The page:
Matthew Kramer

By Kristine Hartvigsen

Metal sculptor Matthew Kramer, 36, looks every bit the stereotypical blacksmith – burly, strong, and, well, kinda hairy. But look again. When the work gloves come off, those man-hands are sporting some pretty serious nail polish. Some days he goes with a glittery green or dark blue. He also likes lilac and the old stand-by, black. And though he looks somewhat like a bouncer in a biker bar, his buddies back in Milwaukee just call him “Bunny.”

“They thought it would be funny to call a 6-foot, 200-pound guy ‘Bunny,’” Kramer explains. “It just kind of stuck.” So the Columbia artist, who in his day job is a fabrication foreman (a.k.a. “shop overlord”) at Stuyck Company, eventually named his art studio Psycho Bunny Forge. “I was looking for something memorable,” he says.

Good fortune led Kramer and his wife, Vicki, to Columbia from Austin, Texas, in 2006 so she could attend graduate school at the University of South Carolina. The two met online through Internet Relay Chat (IRC) some 12 years earlier, just before the rest of the planet got logged into the World Wide Web. Kramer was still living in his native Milwaukee, and after a long-distance relationship lasting more than two years, he followed Vicki to Austin and married her. The central Texas town has become known as an emerging center for high-tech companies but also as a diverse arts and culture hub that plays host to such world-famous events as Austin City Limits Music Festival and the South by Southwest music and film festival. “That is one of the reasons we like Columbia,” Kramer says. “Columbia feels very much like Austin did 15 or 20 years ago. It’s right on the cusp of greatness.”

Though he studied fine art at Pennsylvania State University, Kramer remains just six credits shy of taking home his degree. That put him at a disadvantage arriving in a schizophrenic Midlands job market as the economy began to tank. “I could weld. My dad’s an architect, and I have been around the building industry most of my life,” Kramer explains. “But I was under-qualified for many jobs and over-qualified for others. For two years, I couldn’t find a job. So I started my own business.” That business was crafting high-end furniture. “I didn’t really make any money at it, but I made contacts.”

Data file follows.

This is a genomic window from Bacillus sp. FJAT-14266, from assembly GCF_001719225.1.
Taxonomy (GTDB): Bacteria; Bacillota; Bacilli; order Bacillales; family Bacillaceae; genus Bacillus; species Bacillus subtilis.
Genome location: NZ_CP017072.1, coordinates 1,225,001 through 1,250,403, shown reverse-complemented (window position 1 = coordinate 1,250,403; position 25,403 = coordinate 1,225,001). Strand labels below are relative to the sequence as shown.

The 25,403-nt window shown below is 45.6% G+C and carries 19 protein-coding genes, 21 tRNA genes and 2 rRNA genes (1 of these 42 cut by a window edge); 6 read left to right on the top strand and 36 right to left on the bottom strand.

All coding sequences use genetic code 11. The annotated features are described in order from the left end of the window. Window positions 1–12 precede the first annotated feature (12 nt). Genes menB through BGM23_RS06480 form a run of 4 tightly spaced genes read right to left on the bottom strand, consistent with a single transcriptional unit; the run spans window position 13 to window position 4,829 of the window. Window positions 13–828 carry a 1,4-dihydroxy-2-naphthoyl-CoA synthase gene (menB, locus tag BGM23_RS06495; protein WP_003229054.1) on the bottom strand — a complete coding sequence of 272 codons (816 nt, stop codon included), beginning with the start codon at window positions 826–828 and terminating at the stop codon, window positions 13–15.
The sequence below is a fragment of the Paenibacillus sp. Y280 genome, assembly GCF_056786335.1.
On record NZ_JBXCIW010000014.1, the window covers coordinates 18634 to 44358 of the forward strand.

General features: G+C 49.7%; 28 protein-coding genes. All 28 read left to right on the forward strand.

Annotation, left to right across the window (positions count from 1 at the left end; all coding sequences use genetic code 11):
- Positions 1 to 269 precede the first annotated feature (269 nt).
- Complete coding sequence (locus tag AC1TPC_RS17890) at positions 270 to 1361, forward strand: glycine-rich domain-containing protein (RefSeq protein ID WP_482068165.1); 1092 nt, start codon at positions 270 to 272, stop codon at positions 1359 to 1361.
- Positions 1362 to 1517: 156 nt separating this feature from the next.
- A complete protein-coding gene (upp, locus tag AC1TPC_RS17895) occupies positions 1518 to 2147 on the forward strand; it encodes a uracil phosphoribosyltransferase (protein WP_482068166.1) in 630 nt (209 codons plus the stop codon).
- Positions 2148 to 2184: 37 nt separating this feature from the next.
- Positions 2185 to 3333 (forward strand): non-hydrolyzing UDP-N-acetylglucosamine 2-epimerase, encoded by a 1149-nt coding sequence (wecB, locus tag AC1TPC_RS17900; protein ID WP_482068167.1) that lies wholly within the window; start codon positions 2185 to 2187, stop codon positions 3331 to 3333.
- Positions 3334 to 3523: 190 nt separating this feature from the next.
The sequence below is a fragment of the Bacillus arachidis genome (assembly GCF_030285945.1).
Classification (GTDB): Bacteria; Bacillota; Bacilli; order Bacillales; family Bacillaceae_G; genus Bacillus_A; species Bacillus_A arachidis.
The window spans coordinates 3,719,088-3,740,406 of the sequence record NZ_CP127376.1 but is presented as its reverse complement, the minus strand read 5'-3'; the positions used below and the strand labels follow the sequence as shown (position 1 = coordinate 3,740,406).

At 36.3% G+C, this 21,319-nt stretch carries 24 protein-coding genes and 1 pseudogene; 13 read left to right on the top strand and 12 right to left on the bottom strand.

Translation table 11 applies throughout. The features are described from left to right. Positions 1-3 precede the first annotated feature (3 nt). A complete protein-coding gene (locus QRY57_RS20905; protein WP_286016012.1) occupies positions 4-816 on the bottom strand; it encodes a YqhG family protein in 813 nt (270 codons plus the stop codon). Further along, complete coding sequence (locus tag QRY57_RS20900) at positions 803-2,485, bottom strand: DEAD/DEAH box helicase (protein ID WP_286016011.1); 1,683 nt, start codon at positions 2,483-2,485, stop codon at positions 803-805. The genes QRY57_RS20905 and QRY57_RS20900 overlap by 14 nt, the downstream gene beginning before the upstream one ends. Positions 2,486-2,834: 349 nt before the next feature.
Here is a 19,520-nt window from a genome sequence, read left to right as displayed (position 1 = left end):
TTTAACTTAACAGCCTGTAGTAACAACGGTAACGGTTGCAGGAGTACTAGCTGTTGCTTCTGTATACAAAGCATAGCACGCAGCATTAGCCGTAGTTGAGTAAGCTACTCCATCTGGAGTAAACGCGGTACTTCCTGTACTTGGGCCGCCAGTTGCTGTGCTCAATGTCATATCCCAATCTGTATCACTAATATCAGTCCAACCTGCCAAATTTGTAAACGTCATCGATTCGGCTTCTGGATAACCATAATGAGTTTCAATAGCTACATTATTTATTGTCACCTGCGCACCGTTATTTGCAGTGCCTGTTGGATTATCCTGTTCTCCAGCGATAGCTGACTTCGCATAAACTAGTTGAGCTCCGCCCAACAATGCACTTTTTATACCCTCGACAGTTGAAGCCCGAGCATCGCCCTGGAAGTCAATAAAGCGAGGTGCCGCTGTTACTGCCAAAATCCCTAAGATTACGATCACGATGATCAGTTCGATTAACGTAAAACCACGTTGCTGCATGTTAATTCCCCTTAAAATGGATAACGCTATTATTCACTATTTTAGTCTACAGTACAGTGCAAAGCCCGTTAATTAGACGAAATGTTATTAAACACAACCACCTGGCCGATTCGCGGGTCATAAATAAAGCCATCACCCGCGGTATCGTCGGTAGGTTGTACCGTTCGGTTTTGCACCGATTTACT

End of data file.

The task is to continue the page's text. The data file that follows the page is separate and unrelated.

One of those contacts was Christopher Stuyck, owner of Stuyck Company, a creative metal fabrication business on Shop Road. The two hit it off right from the start. “Chris has an art background, so he understands that just because I don’t have the formal training doesn’t mean I can’t do the job,” Kramer says. “I started here as a grunt. I was bottom-rung and have worked my way up.”

In fact, Kramer and Stuyck soon collaborated on a monumental art project – the impressive 15-foot-tall steel sculpture in Five Points honoring Columbia’s own Hootie and the Blowfish. The privately funded public art project was a commission from the Five Points Association. “After we did the Hootie monument,” Kramer says, “we were approached to do Change for Change.”

Launched in 2010, Change for Change has become an annual community event in which local artists transform decommissioned parking meters into public art to generate awareness about sustainable practices and raise money for the Climate Protection Action Campaign. That year, Kramer created a Blue Heron out of a recycled meter, and folks around town began to take notice of the reclusive artisan’s talent.

Kramer’s entry in the 2011 program, “Lovely Rita, the Meter Maid,” caught the attention of City Center Partnership officials, who purchased it and, in conjunction with the City of Columbia, installed “Lovely Rita” at 1136 Washington Street in front of the city’s Parking Payment Center. Before that could happen, however, Kramer had to fatten Rita up, so to speak, to prepare her for her public.

“To install Rita, the whole structure had to be beefed up. The way I weld and do metal is very much the same way that I draw,” he explains. “I like open spaces with loose definitions. I like the idea of how it will be, but I want the viewer to fill it in.” So Rita was powder-coated, which is a process by which polyester vinyl or urethane plastic is very finely ground and given an electrical charge. Applied to a metal object that’s been oppositely charged, the powder clings to the piece, which is then heated. The powder melts and re-fuses with the piece to add color and rust protection. We see it all the time in playground equipment and bicycle racks around the city. Appropriately fortified, Rita was bolted to a granite block to remind art lovers and others to remember to feed their meters.